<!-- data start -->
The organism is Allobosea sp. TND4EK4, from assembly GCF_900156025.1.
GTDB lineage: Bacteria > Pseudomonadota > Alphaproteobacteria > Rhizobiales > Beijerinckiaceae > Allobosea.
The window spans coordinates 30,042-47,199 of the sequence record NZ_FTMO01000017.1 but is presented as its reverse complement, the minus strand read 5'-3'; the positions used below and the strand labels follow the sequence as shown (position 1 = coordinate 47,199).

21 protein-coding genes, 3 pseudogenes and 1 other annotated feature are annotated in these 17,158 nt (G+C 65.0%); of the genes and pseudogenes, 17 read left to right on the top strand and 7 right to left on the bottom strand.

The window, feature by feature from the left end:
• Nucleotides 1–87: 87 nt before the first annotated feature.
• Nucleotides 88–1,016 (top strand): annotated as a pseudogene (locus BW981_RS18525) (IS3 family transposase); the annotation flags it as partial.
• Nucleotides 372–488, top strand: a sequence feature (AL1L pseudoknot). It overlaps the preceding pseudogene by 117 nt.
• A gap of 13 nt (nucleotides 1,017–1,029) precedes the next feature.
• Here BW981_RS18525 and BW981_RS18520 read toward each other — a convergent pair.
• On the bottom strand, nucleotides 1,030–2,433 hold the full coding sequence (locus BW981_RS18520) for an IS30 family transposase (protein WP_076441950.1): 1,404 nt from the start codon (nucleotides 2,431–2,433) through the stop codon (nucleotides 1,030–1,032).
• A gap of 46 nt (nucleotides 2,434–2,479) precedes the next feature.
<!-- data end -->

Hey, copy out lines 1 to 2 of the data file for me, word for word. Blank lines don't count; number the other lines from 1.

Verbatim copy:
The organism is Allobosea sp. TND4EK4, from assembly GCF_900156025.1.
GTDB lineage: Bacteria > Pseudomonadota > Alphaproteobacteria > Rhizobiales > Beijerinckiaceae > Allobosea.